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BackYou are here: NewsIndia Ground Offensive against Maoists Begins in Maharastra and Chhattisgarh

India

Ground Offensive against Maoists Begins in Maharastra and Chhattisgarh

Nagpur/Raipur: The first major ground offensive against Naxalites has started, with police forces in Maharashtra and Chhattisgarh launching a joint operation. The offensive was being kept in abeyance for the end of the Jharkhand elections.

The first part of the offensive, which will include searching for Naxals in the interiors of Gadchiroli in Maharashtra and in Maoist-dominated areas of Chhattisgarh, was launched on December 25 as part of what is being termed as Police Week (December 25 to January 1), sources said.

It is for the first time that something like a Police Week is being observed in these areas. However, CRPF’s Special DG Vijay Raman, commanding the anti-Naxal operations said: “There is nothing like starting or end of an operation. It’s on since beginning itself.”

Sources said the operation is being conducted jointly by the CRPF, regular Gadchiroli police, the Special Action Group (SAG) created specially for anti-Naxal operations in Maharashtra, the Indo-Tibetan Border Police (ITBP), BSF and the regular Chhattisgarh police.

The ITBP and BSF have taken up position at strategic locations in the forest areas of Rajnandgaon and Kanker districts in Chhattisgarh, cutting off supply lines of Maoists from Maharashtra. The forces are trying to establish their dominance in this area, which had seen a major attack on security forces in July last year, in which 32 security personnel, including superintendent of police V K Choubey, had lost their lives. DG Raman has already visited these areas.

Chhattisgarh director general of police Vishwaranjan said the objective of the joint operation by the state and Central forces was to station security forces in the area for a reasonable period to allow civil administration to take up development initiatives there. However, there will be surgical strikes wherever necessary.

Confirming that Maoist supply lines have been cut off at many places, he refused to divulge details, saying “you will come to know about it once the forces make advancements”. The plan is to extend the operation further to Jharkhand, now that the state has a government. “Taking the state government on board is mandatory,” officials said.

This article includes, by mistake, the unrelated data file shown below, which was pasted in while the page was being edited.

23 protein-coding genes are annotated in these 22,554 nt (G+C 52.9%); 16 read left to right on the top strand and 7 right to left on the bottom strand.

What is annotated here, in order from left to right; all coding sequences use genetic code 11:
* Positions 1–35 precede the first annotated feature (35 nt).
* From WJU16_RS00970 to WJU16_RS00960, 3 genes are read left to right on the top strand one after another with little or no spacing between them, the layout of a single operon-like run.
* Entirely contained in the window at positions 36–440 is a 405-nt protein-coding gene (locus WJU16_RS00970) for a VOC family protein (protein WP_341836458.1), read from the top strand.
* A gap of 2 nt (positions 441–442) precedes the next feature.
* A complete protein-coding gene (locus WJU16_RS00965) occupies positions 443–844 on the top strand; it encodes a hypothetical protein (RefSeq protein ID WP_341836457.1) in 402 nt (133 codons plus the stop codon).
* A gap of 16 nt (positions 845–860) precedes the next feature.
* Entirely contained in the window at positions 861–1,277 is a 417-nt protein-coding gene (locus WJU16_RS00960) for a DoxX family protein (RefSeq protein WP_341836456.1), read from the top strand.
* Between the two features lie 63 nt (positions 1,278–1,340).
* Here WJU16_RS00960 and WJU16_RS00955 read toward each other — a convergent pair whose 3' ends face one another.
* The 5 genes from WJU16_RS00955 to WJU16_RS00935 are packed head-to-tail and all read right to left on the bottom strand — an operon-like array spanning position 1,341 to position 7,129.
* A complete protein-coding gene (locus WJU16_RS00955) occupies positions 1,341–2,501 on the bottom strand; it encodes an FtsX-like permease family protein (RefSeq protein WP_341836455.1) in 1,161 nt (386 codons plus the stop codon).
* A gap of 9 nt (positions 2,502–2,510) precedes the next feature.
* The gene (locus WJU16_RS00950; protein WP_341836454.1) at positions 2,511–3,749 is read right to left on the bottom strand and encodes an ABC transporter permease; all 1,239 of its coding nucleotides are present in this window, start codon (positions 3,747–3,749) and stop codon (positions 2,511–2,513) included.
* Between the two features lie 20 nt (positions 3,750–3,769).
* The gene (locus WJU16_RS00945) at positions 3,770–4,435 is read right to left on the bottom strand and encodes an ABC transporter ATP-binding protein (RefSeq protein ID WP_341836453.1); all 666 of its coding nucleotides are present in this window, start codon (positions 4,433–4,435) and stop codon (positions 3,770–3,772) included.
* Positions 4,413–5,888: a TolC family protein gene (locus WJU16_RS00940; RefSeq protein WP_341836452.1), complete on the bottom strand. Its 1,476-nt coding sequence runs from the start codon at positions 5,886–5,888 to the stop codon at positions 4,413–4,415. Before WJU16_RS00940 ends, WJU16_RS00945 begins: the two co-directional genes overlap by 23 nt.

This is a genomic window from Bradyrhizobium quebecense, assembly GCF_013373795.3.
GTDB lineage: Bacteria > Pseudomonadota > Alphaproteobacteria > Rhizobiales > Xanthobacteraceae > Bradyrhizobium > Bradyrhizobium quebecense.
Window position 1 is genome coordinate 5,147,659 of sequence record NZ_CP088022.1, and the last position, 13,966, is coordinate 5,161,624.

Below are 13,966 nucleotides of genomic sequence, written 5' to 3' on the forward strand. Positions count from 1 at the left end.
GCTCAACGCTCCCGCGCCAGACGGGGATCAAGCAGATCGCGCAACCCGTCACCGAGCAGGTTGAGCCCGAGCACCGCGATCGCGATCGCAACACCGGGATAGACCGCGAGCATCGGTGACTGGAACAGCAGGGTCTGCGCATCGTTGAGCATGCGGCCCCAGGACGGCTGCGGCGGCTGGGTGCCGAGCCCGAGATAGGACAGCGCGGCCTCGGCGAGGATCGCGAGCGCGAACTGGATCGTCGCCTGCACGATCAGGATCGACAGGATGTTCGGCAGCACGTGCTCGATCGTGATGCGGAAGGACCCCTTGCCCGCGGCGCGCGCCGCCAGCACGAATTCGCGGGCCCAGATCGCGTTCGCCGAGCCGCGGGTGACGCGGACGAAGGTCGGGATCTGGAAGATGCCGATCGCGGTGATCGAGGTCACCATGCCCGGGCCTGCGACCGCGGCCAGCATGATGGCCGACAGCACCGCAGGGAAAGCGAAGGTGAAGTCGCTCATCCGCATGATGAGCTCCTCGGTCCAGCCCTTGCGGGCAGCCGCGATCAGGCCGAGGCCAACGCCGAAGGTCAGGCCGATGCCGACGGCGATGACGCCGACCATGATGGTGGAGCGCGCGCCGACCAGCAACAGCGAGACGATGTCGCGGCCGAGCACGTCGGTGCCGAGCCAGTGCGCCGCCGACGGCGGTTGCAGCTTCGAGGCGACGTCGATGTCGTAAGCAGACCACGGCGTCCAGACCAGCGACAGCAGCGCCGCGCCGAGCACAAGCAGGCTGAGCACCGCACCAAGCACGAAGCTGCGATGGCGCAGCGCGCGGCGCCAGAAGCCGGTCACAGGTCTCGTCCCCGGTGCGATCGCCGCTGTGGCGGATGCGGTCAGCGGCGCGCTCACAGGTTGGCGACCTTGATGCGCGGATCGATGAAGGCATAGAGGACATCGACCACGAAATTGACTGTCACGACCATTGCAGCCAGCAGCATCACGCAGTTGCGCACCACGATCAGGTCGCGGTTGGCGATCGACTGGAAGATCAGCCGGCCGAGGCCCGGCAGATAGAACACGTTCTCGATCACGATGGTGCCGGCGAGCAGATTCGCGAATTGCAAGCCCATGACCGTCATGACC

While the forces were deployed immediately after the Maharashtra Assembly elections two months ago, they have been using the time till now to get acclimatised to the terrain, and conducting their operations separately. The past few days they started long range patrols (LRP) deep into the interiors.

“The real coordinated exercises have been started as part of the special week being observed,” sources said. “The nature of the operation (earlier) was to search for Naxals hiding in the forests on the basis of intelligence reports. Now, a massive hunt is on generally in the forests.” Officials claim that the Naxals are already feeling the heat. “This is seen from the appeal to lower-rung policemen and officials to revolt against their superiors, with Naxals calling them fellow-sufferers,” said an official.

He also claimed that while they had plans for a big strike during the recently-concluded winter session of Maharashtra Legislature at Nagpur, they backtracked because of forces sealing off the entire area.

Police sources said at least 10 more battalions might be needed for extending the joint operations to Bastar region in Chhattisgarh, which will be started after the operations in Rajnandgaon and Kanker.

Financial Express, January 2, 2010